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After being championed by Frightened Rabbit on MySpace and opening for their fellow Scottish mentors, We Were Promised Jetpacks released their debut These Four Walls in 2009, which granted them not only an extensive tour in the US, but also an impressive series of tracks on several TV series and movies. The much more dynamic and emotionally packed In the Pit of the Stomach followed in 2011, but in spite of some rave reviews the band failed to fully capitalize the impressive success and media-attention of their debut. It was therefore with some kind of relief that most of their fans saw this year’s Unravelling grow out to be the band’s best and sprawling effort yet: a cohesive and diverse collection of songs that showcases not only the prowess of a band that has been for the last decade hitting hard on the road, but also the sheer sophistication of their songwriting.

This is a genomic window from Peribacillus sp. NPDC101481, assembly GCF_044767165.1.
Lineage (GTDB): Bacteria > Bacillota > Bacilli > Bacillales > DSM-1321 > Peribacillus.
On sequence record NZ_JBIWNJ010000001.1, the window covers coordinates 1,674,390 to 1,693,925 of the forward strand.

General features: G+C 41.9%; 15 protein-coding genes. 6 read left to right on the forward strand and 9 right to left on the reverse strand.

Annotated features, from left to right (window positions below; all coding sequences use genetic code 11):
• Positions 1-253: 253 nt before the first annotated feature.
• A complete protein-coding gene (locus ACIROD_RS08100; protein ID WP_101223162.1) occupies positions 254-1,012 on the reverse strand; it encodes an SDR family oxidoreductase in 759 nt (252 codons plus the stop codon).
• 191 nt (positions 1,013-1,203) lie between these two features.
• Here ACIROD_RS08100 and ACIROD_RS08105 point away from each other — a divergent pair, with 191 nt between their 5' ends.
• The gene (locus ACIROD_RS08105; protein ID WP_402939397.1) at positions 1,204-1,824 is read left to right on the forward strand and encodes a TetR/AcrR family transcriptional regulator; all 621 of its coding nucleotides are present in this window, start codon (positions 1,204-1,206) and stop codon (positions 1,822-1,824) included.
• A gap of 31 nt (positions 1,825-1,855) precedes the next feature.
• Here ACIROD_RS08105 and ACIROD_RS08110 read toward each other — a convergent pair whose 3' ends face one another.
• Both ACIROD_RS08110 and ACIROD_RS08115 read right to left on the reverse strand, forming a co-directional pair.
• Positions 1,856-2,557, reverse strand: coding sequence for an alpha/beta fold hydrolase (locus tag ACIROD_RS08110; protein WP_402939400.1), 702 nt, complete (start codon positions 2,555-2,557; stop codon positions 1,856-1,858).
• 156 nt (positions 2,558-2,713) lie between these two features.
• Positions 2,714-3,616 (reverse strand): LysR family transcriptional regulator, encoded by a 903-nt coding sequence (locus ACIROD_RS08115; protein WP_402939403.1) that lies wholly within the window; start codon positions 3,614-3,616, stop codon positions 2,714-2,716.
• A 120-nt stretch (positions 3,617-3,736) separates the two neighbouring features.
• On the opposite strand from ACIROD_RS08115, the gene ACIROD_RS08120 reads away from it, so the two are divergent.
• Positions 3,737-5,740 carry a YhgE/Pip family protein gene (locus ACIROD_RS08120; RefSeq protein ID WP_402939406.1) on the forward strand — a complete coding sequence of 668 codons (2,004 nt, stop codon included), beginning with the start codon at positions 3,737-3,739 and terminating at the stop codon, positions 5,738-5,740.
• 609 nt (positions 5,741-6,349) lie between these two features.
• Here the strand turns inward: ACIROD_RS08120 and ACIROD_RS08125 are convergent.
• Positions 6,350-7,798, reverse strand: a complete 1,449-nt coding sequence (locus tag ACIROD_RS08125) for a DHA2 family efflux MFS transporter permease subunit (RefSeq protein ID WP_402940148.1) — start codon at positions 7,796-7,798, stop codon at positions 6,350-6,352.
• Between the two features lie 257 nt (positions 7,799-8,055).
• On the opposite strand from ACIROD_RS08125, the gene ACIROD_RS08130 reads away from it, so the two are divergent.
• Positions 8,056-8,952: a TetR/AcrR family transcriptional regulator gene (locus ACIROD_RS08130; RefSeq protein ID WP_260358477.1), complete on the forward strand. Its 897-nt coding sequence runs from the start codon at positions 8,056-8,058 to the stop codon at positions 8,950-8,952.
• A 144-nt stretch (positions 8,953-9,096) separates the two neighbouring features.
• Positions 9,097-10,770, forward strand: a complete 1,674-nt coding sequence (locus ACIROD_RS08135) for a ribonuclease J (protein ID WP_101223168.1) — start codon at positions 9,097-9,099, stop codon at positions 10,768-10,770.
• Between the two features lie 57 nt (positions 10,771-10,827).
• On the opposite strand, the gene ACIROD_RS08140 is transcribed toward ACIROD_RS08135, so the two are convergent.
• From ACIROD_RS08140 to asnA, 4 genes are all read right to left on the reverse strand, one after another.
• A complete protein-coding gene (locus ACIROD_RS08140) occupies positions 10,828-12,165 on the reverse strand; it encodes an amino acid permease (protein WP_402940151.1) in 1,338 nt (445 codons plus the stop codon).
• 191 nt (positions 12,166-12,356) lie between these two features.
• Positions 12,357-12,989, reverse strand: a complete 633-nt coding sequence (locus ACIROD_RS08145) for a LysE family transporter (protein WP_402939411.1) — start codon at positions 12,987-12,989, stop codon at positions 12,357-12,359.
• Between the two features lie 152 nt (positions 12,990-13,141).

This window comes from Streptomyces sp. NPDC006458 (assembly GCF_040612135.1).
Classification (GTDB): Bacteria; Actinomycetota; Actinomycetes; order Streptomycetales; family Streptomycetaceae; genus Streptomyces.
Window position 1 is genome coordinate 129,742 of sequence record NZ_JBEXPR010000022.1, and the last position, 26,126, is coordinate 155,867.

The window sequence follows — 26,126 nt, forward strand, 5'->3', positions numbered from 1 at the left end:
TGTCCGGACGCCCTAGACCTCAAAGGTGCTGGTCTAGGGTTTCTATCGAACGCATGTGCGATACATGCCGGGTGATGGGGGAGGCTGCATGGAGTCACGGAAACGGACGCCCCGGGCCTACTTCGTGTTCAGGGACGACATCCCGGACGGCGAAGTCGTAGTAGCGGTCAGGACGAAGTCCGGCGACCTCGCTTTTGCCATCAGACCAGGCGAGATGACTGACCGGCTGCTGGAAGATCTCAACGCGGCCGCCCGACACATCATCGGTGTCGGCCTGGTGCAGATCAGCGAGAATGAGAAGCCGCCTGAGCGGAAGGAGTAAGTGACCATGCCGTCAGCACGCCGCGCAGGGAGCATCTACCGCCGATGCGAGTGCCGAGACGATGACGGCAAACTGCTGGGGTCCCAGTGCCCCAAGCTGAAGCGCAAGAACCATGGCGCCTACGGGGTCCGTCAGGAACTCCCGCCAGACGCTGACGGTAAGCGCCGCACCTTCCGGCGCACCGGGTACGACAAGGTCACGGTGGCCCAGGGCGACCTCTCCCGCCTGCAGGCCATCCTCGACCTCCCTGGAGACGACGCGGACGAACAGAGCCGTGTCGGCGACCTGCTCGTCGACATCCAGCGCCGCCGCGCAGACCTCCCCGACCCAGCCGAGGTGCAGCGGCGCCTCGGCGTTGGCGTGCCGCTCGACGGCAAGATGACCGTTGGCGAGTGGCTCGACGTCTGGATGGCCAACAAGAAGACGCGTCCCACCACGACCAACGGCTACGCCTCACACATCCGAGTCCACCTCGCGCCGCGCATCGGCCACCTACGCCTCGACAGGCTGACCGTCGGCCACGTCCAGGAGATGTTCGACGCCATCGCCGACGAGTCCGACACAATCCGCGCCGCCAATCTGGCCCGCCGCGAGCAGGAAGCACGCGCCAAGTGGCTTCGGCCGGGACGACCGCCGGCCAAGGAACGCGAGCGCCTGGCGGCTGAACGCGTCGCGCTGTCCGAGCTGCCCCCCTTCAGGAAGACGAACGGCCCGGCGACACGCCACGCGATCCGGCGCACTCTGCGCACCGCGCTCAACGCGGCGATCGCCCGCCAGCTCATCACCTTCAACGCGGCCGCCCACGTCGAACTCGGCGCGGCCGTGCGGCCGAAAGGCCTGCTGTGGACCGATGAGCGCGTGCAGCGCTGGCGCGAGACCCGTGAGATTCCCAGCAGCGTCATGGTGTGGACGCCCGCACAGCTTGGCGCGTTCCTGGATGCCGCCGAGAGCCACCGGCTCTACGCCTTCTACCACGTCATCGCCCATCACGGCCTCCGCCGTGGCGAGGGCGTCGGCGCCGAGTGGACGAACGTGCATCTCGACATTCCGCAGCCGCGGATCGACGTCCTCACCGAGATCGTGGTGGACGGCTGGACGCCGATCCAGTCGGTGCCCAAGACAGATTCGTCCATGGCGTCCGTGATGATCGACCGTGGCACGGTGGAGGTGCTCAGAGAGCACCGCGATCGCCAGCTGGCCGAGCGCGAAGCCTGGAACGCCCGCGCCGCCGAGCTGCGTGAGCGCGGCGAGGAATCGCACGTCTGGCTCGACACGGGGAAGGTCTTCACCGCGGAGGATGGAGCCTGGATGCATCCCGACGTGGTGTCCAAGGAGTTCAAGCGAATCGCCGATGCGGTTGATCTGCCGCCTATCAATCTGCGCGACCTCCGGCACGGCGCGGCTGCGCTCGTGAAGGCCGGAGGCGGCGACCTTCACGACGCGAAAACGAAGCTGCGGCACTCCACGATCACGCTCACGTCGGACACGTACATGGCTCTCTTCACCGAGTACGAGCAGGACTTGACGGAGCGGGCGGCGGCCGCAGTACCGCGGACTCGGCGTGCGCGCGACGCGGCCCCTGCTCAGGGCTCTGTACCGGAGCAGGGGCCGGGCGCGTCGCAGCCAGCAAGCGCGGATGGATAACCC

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If 2014 didn’t see the release of a underground metal album that massively appealed to non-genre fans such as last year’s Sunbather by Deafheaven, Pallbearer’s Foundations of Burden might have accomplished something arguably even harder: to find an audience that congregates both crossover and orthodox listeners. In spite of its lengthy tunes, the Arkansas doom metal band’s sophomore effort emanates a vintage quality bound to thrill any fan of heavy music. Powerful stuff.

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After releasing last year three singles that pretty much sounded like murky tunes from some obscure Quentin Tarantino home-movie, The Wytches quickly cut ten more tracks for Annabel Dream Reader, this year’s infectious debut album. The record aims for a deliberately primitive sound that combines both reverbed guitar trash and intricate surf licks with a simple but deeply effective rhythm section, while Bell’s vocals alternate between fragile and full-on blast with the ease an hipster changes his shirts. It’s a perfect mix of post-grunge ammunition with 50s sheer paraphernalia: loud, catchy and fun.